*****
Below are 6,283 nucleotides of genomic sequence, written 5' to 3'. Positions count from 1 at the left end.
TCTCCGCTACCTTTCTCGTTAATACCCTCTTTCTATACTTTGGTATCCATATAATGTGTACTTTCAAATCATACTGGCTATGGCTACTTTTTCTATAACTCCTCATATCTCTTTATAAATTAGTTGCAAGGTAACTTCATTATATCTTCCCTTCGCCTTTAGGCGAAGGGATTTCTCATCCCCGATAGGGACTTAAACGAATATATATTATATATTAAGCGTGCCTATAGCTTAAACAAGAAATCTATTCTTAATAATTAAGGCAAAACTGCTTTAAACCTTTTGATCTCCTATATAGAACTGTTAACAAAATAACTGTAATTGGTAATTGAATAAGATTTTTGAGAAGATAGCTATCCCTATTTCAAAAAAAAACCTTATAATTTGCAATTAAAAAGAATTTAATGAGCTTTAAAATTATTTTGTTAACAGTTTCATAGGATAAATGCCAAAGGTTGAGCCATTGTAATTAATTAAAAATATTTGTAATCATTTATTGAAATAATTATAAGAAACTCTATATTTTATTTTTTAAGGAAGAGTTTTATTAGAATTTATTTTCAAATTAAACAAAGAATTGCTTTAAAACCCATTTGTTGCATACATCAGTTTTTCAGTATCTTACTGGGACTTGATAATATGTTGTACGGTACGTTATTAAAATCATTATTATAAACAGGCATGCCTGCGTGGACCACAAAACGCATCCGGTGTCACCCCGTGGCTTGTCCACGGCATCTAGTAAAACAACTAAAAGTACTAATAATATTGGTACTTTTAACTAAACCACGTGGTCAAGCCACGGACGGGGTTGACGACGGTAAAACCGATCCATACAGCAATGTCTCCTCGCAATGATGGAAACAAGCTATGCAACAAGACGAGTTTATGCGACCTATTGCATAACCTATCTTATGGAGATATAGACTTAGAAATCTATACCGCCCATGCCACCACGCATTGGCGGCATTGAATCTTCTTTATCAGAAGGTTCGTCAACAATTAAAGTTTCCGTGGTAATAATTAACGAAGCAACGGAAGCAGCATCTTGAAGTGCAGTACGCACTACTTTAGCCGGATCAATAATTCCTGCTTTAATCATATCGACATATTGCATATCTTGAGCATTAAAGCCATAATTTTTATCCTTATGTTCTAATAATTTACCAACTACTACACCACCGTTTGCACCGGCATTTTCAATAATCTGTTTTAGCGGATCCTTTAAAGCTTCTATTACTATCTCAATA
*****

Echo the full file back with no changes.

Below are 6,283 nucleotides of genomic sequence, written 5' to 3'. Positions count from 1 at the left end.
TCTCCGCTACCTTTCTCGTTAATACCCTCTTTCTATACTTTGGTATCCATATAATGTGTACTTTCAAATCATACTGGCTATGGCTACTTTTTCTATAACTCCTCATATCTCTTTATAAATTAGTTGCAAGGTAACTTCATTATATCTTCCCTTCGCCTTTAGGCGAAGGGATTTCTCATCCCCGATAGGGACTTAAACGAATATATATTATATATTAAGCGTGCCTATAGCTTAAACAAGAAATCTATTCTTAATAATTAAGGCAAAACTGCTTTAAACCTTTTGATCTCCTATATAGAACTGTTAACAAAATAACTGTAATTGGTAATTGAATAAGATTTTTGAGAAGATAGCTATCCCTATTTCAAAAAAAAACCTTATAATTTGCAATTAAAAAGAATTTAATGAGCTTTAAAATTATTTTGTTAACAGTTTCATAGGATAAATGCCAAAGGTTGAGCCATTGTAATTAATTAAAAATATTTGTAATCATTTATTGAAATAATTATAAGAAACTCTATATTTTATTTTTTAAGGAAGAGTTTTATTAGAATTTATTTTCAAATTAAACAAAGAATTGCTTTAAAACCCATTTGTTGCATACATCAGTTTTTCAGTATCTTACTGGGACTTGATAATATGTTGTACGGTACGTTATTAAAATCATTATTATAAACAGGCATGCCTGCGTGGACCACAAAACGCATCCGGTGTCACCCCGTGGCTTGTCCACGGCATCTAGTAAAACAACTAAAAGTACTAATAATATTGGTACTTTTAACTAAACCACGTGGTCAAGCCACGGACGGGGTTGACGACGGTAAAACCGATCCATACAGCAATGTCTCCTCGCAATGATGGAAACAAGCTATGCAACAAGACGAGTTTATGCGACCTATTGCATAACCTATCTTATGGAGATATAGACTTAGAAATCTATACCGCCCATGCCACCACGCATTGGCGGCATTGAATCTTCTTTATCAGAAGGTTCGTCAACAATTAAAGTTTCCGTGGTAATAATTAACGAAGCAACGGAAGCAGCATCTTGAAGTGCAGTACGCACTACTTTAGCCGGATCAATAATTCCTGCTTTAATCATATCGACATATTGCATATCTTGAGCATTAAAGCCATAATTTTTATCCTTATGTTCTAATAATTTACCAACTACTACACCACCGTTTGCACCGGCATTTTCAATAATCTGTTTTAGCGGATCCTTTAAAGCTTCTATTACTATCTCAATA